It is now home to a hotel, conference centre, and restaurant complex known as 'Q Station', and remains part of the Sydney Harbour National Park. The Quarantine Station is supposedly haunted by the ghosts of former staff and patients, with many paranormal occurrences reported throughout the site.
One of the early Quarantine Officers was Dr James Stuart a keen naturalist and talented painter.
In the 1960s and 70s, the then Officer in charge of the Quaratine Station, Herb Lavaring BEM (1917-1998), took it upon himself to preserve and compile a museum of artifacts and other range of items of note and significance to the station's operations (3), including domestic implements, medical instruments, and a diverse range of hand tools for tasks ranging from blacksmithing to building construction. All major materials from the site were collected over the period 1963-1975 by Mr Lavaring (3). He also commenced restoration work on the diverse range of rock carvings and headstones from the major burial grounds and ensured that all of the items from the facility were preserved. Many have since found their way into State and Federal collections (3) including the National Museum in Canberra where a muzzle loading rifle and a set of manacles are preserved, the latter being used to ensure that no one left the station without medical clearance.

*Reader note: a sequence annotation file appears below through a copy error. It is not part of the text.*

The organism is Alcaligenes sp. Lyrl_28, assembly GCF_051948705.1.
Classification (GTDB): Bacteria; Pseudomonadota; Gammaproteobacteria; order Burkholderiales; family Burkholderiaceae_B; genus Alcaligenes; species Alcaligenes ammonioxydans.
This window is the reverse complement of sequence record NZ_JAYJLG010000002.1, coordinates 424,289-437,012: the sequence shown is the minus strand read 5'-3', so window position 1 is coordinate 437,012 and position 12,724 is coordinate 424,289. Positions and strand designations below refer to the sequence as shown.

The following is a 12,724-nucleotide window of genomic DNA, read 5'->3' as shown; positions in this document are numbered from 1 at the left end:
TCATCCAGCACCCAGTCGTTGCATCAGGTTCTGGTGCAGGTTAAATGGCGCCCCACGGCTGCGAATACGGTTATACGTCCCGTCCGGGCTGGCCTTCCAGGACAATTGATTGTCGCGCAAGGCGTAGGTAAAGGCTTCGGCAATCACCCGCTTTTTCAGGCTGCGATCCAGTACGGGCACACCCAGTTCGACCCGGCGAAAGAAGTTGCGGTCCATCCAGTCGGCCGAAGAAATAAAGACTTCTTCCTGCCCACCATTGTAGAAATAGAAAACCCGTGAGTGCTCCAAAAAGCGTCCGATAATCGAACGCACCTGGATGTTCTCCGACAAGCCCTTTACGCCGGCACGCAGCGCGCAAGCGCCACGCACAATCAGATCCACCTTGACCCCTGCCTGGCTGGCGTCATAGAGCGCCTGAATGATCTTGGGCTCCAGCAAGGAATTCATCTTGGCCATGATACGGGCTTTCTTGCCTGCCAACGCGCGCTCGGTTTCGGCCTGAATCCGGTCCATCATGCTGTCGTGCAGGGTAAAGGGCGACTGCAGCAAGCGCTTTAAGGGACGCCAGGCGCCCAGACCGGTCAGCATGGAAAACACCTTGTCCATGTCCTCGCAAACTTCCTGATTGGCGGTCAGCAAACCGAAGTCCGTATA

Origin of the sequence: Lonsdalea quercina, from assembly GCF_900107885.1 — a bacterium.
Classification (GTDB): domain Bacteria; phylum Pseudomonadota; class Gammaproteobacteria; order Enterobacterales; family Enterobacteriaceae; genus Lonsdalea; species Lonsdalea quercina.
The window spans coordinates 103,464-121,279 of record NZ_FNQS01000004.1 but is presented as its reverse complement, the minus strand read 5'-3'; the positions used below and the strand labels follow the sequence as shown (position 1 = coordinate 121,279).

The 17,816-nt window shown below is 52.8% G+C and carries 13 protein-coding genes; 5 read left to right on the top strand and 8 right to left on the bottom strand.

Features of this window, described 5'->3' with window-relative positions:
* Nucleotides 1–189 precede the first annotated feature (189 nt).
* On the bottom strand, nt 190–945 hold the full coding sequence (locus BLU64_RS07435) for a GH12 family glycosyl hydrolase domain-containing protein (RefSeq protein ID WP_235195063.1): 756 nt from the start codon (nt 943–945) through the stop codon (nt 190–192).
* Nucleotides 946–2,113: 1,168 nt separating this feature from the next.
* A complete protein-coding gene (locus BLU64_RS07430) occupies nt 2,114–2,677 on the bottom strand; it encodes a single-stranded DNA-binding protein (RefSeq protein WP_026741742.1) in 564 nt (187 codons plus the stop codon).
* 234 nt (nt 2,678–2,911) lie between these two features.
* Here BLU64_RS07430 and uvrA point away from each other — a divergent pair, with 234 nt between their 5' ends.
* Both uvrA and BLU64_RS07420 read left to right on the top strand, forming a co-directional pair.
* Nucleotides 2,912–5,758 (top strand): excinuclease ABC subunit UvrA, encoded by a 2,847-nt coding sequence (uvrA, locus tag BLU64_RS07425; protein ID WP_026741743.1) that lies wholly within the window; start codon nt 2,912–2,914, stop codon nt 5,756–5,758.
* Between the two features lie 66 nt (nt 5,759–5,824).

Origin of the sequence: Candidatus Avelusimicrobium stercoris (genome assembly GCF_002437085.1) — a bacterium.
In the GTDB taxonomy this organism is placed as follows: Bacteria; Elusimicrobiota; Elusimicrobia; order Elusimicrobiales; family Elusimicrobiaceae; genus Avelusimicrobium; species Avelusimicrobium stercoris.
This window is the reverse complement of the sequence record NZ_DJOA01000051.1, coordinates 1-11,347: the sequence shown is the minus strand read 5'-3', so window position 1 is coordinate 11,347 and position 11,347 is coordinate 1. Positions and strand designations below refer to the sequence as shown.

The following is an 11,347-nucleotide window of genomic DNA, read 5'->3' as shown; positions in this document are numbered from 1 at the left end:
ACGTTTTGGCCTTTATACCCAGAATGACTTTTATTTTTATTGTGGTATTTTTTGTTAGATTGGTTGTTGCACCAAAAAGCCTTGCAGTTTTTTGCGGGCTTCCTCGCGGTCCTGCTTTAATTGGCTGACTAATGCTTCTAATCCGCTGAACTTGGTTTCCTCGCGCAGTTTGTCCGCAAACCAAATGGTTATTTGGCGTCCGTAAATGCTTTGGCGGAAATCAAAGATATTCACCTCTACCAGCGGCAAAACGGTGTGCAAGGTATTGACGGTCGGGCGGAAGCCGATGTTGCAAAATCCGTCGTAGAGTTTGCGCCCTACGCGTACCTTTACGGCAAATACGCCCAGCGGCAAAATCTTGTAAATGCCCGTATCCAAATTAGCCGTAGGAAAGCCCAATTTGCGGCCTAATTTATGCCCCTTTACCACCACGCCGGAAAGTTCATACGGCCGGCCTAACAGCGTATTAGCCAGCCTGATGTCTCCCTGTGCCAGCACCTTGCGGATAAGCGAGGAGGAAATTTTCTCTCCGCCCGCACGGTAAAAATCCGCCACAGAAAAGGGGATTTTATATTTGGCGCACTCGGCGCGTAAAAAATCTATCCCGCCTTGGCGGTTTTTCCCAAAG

3. Quarantine : Counting the Costs, Health, Journal of the Australian Department of Health, Volume 25, Number 1, March 1975, pages 31-35.
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